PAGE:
Note: This op-ed originally ran in the Detroit Free Press.
I learned the value of volunteering at an early age, even before understood how impactful it can be. My parents exemplified lives of service, and they encouraged me to get involved in our community — not just as something to do, but to give something back, recognizing how blessed I was. We were raised to treat everyone with respect and dignity. This is a core value for me, and what I do today with United Way for Southeastern Michigan reinforces what I learned many years ago.
I can’t help but think that the lessons I learned — rolling up my sleeves and getting involved — helped shape who I am today. As another school year begins, I think about how many other young people could benefit from these experiences and seeing others’ challenges; acquiring the empathy and compassion necessary for themselves and our whole community.
Dr. Martin Luther King once said, “Everybody can be great . . . because anybody can serve. You don’t have to have a college degree to serve. You don’t have to make your subject and verb agree to serve. You only need a heart full of grace. A soul generated by love.”
With all our country has gone through and the challenges that lie ahead, there may be an antidote for much of what ails us in the spirit of unselfish volunteering. Not for likes, social media posts, or personal accolades, but simply to make a difference.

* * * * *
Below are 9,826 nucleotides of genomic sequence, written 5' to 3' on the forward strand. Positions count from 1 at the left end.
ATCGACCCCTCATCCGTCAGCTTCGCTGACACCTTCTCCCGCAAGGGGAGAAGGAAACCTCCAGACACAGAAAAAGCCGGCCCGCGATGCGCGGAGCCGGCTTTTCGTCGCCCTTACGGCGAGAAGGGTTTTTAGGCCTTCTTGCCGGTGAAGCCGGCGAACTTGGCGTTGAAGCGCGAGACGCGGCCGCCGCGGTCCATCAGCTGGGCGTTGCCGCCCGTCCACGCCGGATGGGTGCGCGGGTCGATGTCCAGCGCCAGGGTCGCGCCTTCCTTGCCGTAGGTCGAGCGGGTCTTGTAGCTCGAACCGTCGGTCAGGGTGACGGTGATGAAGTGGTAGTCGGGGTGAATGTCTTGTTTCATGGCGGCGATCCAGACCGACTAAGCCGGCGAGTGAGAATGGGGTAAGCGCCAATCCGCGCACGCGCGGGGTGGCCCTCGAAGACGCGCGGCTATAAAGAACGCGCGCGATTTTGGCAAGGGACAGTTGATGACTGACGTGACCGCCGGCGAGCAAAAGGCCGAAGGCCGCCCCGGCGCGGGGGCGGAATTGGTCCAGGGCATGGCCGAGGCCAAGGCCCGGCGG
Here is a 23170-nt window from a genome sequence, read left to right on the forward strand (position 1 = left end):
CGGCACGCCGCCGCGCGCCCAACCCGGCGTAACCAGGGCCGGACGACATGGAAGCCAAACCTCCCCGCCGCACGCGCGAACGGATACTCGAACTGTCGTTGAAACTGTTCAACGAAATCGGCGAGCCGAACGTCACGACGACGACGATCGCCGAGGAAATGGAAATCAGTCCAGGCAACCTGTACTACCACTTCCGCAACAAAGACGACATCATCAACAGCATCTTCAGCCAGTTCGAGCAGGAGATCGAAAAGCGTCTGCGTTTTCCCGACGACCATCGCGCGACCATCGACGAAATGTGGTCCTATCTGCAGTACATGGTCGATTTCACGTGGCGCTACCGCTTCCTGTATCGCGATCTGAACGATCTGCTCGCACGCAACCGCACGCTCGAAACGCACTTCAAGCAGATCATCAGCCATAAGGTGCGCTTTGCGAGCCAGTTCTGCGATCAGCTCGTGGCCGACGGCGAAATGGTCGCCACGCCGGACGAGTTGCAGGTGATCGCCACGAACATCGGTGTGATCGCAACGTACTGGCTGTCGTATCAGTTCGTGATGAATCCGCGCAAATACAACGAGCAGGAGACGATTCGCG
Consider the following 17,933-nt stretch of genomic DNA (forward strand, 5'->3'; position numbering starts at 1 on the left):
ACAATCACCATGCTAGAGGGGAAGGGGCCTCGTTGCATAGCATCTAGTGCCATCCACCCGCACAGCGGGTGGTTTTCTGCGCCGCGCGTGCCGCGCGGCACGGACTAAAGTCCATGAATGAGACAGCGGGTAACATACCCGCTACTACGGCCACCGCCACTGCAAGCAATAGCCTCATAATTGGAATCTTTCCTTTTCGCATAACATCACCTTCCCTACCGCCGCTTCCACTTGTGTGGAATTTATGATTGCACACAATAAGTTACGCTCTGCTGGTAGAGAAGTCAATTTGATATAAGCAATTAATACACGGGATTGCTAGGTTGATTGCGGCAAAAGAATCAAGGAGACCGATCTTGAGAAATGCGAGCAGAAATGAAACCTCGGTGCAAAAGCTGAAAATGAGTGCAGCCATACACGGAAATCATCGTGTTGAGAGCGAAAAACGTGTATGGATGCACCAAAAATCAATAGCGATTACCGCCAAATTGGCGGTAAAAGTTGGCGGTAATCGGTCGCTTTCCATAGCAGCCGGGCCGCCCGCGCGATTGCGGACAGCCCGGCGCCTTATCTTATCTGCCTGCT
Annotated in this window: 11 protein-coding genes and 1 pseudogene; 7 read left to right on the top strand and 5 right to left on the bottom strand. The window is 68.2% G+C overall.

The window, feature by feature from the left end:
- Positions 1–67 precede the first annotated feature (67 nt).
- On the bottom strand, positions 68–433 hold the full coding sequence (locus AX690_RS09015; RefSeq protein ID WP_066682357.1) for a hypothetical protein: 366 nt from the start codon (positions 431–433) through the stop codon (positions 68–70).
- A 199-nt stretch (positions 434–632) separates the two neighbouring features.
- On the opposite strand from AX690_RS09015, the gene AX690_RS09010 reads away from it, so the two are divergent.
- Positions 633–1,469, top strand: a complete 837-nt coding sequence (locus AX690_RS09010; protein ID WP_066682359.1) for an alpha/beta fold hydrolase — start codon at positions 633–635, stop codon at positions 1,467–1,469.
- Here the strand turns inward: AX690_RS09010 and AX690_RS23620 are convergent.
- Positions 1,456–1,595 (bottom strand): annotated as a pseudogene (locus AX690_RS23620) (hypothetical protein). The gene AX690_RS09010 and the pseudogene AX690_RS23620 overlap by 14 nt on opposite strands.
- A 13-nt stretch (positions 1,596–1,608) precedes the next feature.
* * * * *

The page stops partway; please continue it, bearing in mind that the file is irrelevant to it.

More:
Each year, United Way brings in students to learn more about the work we do. In these young people, we see hope for our collective futures. At the height of the pandemic, one student, Nishan Inampudi, learned firsthand the power of volunteering. He was clearly impacted by the experience — leaving us and returning to school to spread the message of lending a hand with his peers at his high school.
He has since rallied others at his school and become a real-world advocate for service. In fact, he told us he wants to work to create a United Way chapter at his school to continue to help however he can.
Nishan’s experience and subsequent action reinforce in me that the spirit of volunteerism is real and can be life-changing. My hope is that his passion for change will inspire others of all ages to do the same.I am constantly blown away by the passion of people in our community and their capacity to make a difference. There is no shortage of opportunities, but we do need more volunteers to step up and do the work for families, friends, and neighbors.
United Way has served those most in need across Southeast Michigan for more than one hundred years. We have phenomenal partners — from individuals and families to community groups and large organizations —that work alongside us, but we need even more to have the kind of impact we strive for. There are many opportunities, virtually and in person, where anyone can make a difference.
This year, we created a Volunteer Honor Roll, recognizing 34 of our most passionate advocates from the community. While they are grateful for the honor, I know that is not the reason they choose to give their time. Honor Roll members were nominated by organizations and fellow community members who recognized the difference each of these volunteers makes.
I urge everyone to volunteer. The impact you can make is immediate and immeasurable. Whether you are in high school or approaching retirement, I implore everyone to give, advocate, and volunteer on behalf of families in Southeast Michigan.
Dr. Darienne Hudson
President and CEO of United Way for Southeastern Michigan.